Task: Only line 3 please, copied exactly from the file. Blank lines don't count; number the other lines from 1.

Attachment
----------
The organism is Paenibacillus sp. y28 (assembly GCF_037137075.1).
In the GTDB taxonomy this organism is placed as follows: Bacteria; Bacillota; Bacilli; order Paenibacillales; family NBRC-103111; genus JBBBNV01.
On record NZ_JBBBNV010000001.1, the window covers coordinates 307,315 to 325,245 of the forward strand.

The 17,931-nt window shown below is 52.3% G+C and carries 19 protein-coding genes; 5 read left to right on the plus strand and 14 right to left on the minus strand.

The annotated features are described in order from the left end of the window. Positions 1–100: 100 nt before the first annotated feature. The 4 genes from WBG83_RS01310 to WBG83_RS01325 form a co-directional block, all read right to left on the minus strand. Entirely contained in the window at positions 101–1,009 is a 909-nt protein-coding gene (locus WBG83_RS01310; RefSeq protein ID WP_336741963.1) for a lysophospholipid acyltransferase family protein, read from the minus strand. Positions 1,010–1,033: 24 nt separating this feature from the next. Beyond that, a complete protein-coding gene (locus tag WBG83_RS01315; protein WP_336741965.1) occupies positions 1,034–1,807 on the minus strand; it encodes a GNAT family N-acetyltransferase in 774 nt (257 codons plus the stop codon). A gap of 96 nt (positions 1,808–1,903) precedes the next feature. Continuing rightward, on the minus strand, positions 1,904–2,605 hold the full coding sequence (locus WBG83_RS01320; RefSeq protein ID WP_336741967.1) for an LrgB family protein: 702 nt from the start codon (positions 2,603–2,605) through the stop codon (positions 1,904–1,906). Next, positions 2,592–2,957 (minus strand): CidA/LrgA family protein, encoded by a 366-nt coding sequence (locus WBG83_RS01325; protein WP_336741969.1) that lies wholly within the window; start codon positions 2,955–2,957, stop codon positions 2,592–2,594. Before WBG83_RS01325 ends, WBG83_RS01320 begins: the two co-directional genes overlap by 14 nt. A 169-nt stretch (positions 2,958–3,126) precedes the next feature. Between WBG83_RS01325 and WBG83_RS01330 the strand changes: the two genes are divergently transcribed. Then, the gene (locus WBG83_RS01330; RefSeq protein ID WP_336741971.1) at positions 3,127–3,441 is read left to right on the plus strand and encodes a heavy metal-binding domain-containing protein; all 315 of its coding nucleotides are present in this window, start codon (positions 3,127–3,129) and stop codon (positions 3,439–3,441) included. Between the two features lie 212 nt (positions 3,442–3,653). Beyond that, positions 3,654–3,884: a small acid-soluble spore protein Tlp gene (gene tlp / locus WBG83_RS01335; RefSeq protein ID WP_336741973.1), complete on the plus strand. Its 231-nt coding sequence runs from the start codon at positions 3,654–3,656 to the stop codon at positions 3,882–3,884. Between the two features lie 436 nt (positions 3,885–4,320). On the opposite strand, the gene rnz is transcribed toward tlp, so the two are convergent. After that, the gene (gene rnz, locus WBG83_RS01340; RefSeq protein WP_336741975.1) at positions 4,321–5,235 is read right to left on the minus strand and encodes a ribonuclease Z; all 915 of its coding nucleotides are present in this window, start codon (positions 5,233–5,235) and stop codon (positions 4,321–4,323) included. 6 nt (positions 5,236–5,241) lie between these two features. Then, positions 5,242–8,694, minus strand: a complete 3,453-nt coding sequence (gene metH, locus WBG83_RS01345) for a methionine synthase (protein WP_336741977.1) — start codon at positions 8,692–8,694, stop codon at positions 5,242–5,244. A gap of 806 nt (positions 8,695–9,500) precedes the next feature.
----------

On record NZ_JBBBNV010000001.1, the window covers coordinates 307,315 to 325,245 of the forward strand.